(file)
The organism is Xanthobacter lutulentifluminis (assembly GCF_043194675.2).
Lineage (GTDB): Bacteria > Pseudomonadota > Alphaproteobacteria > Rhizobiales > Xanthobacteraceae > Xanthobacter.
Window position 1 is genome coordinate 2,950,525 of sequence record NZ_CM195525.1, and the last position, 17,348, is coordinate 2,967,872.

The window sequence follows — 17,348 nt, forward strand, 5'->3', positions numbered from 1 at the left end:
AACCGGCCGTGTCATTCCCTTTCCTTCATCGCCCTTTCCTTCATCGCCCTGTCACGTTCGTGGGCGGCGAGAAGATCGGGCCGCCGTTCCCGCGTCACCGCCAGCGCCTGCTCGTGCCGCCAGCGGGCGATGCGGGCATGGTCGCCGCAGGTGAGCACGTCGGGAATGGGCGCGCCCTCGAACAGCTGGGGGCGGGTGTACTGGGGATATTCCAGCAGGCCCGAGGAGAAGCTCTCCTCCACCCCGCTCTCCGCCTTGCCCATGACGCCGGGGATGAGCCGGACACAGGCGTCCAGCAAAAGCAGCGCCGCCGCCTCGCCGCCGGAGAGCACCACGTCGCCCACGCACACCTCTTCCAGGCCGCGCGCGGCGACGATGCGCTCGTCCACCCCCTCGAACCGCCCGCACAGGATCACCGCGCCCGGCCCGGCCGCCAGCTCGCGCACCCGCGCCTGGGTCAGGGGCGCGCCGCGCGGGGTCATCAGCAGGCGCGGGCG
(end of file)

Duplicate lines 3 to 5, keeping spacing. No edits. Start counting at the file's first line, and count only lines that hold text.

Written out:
Window position 1 is genome coordinate 2,950,525 of sequence record NZ_CM195525.1, and the last position, 17,348, is coordinate 2,967,872.

The window sequence follows — 17,348 nt, forward strand, 5'->3', positions numbered from 1 at the left end:
AACCGGCCGTGTCATTCCCTTTCCTTCATCGCCCTTTCCTTCATCGCCCTGTCACGTTCGTGGGCGGCGAGAAGATCGGGCCGCCGTTCCCGCGTCACCGCCAGCGCCTGCTCGTGCCGCCAGCGGGCGATGCGGGCATGGTCGCCGCAGGTGAGCACGTCGGGAATGGGCGCGCCCTCGAACAGCTGGGGGCGGGTGTACTGGGGATATTCCAGCAGGCCCGAGGAGAAGCTCTCCTCCACCCCGCTCTCCGCCTTGCCCATGACGCCGGGGATGAGCCGGACACAGGCGTCCAGCAAAAGCAGCGCCGCCGCCTCGCCGCCGGAGAGCACCACGTCGCCCACGCACACCTCTTCCAGGCCGCGCGCGGCGACGATGCGCTCGTCCACCCCCTCGAACCGCCCGCACAGGATCACCGCGCCCGGCCCGGCCGCCAGCTCGCGCACCCGCGCCTGGGTCAGGGGCGCGCCGCGCGGGGTCATCAGCAGGCGCGGGCG